A recent Labour Court decision considered an employer’s refusal to allow an employee to return to work, even though the employee’s doctor deemed him fit to return. Ultimately, the Court found that the employee was constructively dismissed on grounds of disability. We outline the facts of the case and examine how the decision highlights the need for employers to maintain a robust and comprehensive return to work policy.

In Tom Moloney Limited trading as Squire Maguires v Mr Thomas Keogh [2016] Labour Court Determination ADA 1617, the employee had worked as a full-time barman in the employer’s premises for over four years. In 2012, he attempted to take his own life on two occasions. This led to an absence from work for a week to undergo treatment for psychological issues. On completion of this treatment, the employee was asked to produce a letter confirming that he was “100% sane”. His medical advisor refused to provide a letter in these terms but agreed to provide a certificate stating that the employee was fit to return to full-time work. The employer, however, refused to allow the employee to return on this basis. The employee interpreted this as a dismissal.

The Labour Court

The Labour Court considered the claim on appeal from the Equality Tribunal. The Court noted that the evidence of the engagement between the parties was “clouded in claim and counterclaim” but, on balance, the Court favoured the employee’s version of events.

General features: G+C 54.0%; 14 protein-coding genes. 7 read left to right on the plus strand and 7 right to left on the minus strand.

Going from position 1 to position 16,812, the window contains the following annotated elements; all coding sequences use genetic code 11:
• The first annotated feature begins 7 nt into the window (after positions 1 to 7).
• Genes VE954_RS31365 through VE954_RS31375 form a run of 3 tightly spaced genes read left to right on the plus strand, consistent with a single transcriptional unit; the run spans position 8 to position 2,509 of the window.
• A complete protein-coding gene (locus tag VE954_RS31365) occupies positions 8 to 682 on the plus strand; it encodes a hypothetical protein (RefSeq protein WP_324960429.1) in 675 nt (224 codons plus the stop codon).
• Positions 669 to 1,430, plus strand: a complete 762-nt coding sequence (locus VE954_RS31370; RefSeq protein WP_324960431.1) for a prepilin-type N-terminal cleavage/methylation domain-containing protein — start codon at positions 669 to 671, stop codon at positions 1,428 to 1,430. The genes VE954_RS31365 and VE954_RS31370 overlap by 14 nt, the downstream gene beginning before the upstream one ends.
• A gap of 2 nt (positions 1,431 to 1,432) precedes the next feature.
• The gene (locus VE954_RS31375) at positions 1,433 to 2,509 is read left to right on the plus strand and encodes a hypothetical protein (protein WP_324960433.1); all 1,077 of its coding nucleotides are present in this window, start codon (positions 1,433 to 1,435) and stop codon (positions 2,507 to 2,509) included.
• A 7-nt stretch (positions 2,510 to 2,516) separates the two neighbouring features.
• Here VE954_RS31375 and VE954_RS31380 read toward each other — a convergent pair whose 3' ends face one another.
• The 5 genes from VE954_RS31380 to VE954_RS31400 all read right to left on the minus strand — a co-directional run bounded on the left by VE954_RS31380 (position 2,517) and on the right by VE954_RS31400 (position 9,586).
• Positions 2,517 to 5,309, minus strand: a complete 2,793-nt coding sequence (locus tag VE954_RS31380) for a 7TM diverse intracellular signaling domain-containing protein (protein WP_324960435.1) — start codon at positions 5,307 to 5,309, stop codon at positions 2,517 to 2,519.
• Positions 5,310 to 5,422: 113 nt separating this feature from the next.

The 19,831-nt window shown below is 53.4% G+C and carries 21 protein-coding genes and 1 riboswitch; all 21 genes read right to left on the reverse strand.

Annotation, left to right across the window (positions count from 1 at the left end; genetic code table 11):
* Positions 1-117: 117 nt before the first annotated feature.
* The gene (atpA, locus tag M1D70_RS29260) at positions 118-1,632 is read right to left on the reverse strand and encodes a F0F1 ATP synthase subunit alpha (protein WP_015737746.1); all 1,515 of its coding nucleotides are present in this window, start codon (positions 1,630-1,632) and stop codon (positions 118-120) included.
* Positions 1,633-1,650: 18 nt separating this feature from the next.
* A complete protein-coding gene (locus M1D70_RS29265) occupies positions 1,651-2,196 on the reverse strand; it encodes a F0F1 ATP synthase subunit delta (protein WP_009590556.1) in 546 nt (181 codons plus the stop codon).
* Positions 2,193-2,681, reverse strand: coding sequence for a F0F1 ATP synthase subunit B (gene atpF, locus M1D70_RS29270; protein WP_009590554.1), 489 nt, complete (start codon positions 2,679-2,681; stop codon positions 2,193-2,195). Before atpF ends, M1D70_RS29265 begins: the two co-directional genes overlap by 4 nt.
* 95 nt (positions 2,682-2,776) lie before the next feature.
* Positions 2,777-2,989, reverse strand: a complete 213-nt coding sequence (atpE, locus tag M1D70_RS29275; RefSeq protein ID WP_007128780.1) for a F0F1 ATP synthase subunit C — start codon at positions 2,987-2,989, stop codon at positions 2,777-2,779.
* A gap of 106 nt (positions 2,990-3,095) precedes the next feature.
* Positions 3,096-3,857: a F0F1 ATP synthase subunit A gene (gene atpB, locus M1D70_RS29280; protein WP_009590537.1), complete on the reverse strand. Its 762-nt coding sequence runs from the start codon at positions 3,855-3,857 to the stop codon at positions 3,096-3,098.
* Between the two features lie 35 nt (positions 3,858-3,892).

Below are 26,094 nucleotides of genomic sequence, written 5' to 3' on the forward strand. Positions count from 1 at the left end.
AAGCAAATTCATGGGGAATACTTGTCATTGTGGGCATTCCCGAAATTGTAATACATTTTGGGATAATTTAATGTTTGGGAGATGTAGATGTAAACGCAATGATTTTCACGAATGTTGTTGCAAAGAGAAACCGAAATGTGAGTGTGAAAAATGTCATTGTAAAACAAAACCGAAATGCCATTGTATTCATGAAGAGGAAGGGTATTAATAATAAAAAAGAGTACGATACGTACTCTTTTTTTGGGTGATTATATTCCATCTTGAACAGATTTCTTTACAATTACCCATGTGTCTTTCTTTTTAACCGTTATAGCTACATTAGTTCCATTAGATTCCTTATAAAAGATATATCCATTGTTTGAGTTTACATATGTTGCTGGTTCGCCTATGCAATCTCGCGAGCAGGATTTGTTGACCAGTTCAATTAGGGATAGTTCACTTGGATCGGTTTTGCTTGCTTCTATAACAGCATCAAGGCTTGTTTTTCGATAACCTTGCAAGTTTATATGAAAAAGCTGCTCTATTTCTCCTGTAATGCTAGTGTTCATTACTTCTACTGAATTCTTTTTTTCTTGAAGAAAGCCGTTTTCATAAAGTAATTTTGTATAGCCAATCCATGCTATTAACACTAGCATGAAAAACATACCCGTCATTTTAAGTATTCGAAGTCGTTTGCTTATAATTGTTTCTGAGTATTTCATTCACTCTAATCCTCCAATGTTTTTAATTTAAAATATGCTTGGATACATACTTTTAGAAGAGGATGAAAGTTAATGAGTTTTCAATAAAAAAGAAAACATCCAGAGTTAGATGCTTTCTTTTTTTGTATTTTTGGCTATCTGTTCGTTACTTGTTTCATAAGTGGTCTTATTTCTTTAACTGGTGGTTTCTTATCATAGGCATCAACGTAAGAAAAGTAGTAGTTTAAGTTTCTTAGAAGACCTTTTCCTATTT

The Court was satisfied that the employer was aware the employee was suffering from a disability. The Court accepted the employer’s concern over the employee’s ability to return to work, given the challenging nature of the working environment. However, it condemned the employer’s failure to take any positive steps to facilitate the employee’s return to work. The Court found that the employer had placed obstacles in the employee’s way and frustrated him in his efforts to resume normal work. The Court concluded that the employee had been discriminatorily dismissed on grounds of disability. It upheld the Equality Officer’s decision and increased the award for discriminatory dismissal from €12,000 to €16,000.

Conclusion

Traditionally, employees face significant hurdles in order to successfully claim constructive dismissal. In general, employees are required to exhaust internal grievance procedures before resigning. Even though these procedures were not engaged in this case, the employer’s demand for a specifically worded medical certificate was deemed unreasonable and ultimately proved detrimental.

In light of this decision, employers should ensure that they have a clear policy in place setting out the procedures that must be complied with before an employee can return to work following sickness absence. For example, the policy should specify that an employee will be required to attend the company doctor to determine their fitness to return to work.